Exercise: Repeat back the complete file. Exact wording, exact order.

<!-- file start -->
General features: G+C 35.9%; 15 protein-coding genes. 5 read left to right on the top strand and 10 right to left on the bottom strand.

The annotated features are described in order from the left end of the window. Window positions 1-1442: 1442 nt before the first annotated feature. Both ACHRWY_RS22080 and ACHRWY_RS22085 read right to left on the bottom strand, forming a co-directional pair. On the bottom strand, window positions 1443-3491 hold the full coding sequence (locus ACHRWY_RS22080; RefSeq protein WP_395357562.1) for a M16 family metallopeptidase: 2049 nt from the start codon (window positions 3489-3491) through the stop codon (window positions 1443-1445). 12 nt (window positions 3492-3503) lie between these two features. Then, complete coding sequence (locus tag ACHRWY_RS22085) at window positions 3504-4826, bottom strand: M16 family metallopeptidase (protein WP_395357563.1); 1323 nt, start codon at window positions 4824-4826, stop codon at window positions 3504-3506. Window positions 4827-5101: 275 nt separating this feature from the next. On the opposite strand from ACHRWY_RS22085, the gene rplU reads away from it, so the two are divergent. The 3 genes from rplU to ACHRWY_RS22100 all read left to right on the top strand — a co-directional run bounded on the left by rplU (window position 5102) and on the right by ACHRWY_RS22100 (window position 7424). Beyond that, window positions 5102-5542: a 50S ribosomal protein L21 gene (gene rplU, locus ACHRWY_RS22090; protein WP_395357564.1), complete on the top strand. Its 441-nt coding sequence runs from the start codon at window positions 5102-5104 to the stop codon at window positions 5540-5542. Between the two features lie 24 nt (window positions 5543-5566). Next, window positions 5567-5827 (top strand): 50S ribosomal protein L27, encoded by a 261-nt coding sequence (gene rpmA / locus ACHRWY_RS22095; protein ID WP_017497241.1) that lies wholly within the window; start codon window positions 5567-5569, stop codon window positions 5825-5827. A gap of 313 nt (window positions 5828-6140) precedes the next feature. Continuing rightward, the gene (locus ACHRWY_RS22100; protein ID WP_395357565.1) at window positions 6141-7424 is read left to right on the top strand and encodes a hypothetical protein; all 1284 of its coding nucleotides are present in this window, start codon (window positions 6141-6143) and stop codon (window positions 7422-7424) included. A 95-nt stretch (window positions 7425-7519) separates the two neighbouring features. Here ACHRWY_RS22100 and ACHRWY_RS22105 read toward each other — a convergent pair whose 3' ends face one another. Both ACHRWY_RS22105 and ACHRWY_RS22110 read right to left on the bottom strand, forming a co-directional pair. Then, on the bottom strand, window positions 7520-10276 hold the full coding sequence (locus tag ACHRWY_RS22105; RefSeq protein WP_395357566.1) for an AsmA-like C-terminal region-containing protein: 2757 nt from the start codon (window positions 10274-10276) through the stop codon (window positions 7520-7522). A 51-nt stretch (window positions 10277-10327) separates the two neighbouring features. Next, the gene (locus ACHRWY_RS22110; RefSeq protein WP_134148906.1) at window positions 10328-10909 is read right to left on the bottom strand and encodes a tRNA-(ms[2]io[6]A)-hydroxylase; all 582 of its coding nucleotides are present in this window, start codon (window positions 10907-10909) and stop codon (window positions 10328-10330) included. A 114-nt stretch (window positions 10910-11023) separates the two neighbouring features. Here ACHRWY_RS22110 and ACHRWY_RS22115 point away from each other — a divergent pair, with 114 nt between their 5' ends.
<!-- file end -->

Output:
General features: G+C 35.9%; 15 protein-coding genes. 5 read left to right on the top strand and 10 right to left on the bottom strand.

The annotated features are described in order from the left end of the window. Window positions 1-1442: 1442 nt before the first annotated feature. Both ACHRWY_RS22080 and ACHRWY_RS22085 read right to left on the bottom strand, forming a co-directional pair. On the bottom strand, window positions 1443-3491 hold the full coding sequence (locus ACHRWY_RS22080; RefSeq protein WP_395357562.1) for a M16 family metallopeptidase: 2049 nt from the start codon (window positions 3489-3491) through the stop codon (window positions 1443-1445). 12 nt (window positions 3492-3503) lie between these two features. Then, complete coding sequence (locus tag ACHRWY_RS22085) at window positions 3504-4826, bottom strand: M16 family metallopeptidase (protein WP_395357563.1); 1323 nt, start codon at window positions 4824-4826, stop codon at window positions 3504-3506. Window positions 4827-5101: 275 nt separating this feature from the next. On the opposite strand from ACHRWY_RS22085, the gene rplU reads away from it, so the two are divergent. The 3 genes from rplU to ACHRWY_RS22100 all read left to right on the top strand — a co-directional run bounded on the left by rplU (window position 5102) and on the right by ACHRWY_RS22100 (window position 7424). Beyond that, window positions 5102-5542: a 50S ribosomal protein L21 gene (gene rplU, locus ACHRWY_RS22090; protein WP_395357564.1), complete on the top strand. Its 441-nt coding sequence runs from the start codon at window positions 5102-5104 to the stop codon at window positions 5540-5542. Between the two features lie 24 nt (window positions 5543-5566). Next, window positions 5567-5827 (top strand): 50S ribosomal protein L27, encoded by a 261-nt coding sequence (gene rpmA / locus ACHRWY_RS22095; protein ID WP_017497241.1) that lies wholly within the window; start codon window positions 5567-5569, stop codon window positions 5825-5827. A gap of 313 nt (window positions 5828-6140) precedes the next feature. Continuing rightward, the gene (locus ACHRWY_RS22100; protein ID WP_395357565.1) at window positions 6141-7424 is read left to right on the top strand and encodes a hypothetical protein; all 1284 of its coding nucleotides are present in this window, start codon (window positions 6141-6143) and stop codon (window positions 7422-7424) included. A 95-nt stretch (window positions 7425-7519) separates the two neighbouring features. Here ACHRWY_RS22100 and ACHRWY_RS22105 read toward each other — a convergent pair whose 3' ends face one another. Both ACHRWY_RS22105 and ACHRWY_RS22110 read right to left on the bottom strand, forming a co-directional pair. Then, on the bottom strand, window positions 7520-10276 hold the full coding sequence (locus tag ACHRWY_RS22105; RefSeq protein WP_395357566.1) for an AsmA-like C-terminal region-containing protein: 2757 nt from the start codon (window positions 10274-10276) through the stop codon (window positions 7520-7522). A 51-nt stretch (window positions 10277-10327) separates the two neighbouring features. Next, the gene (locus ACHRWY_RS22110; RefSeq protein WP_134148906.1) at window positions 10328-10909 is read right to left on the bottom strand and encodes a tRNA-(ms[2]io[6]A)-hydroxylase; all 582 of its coding nucleotides are present in this window, start codon (window positions 10907-10909) and stop codon (window positions 10328-10330) included. A 114-nt stretch (window positions 10910-11023) separates the two neighbouring features. Here ACHRWY_RS22110 and ACHRWY_RS22115 point away from each other — a divergent pair, with 114 nt between their 5' ends.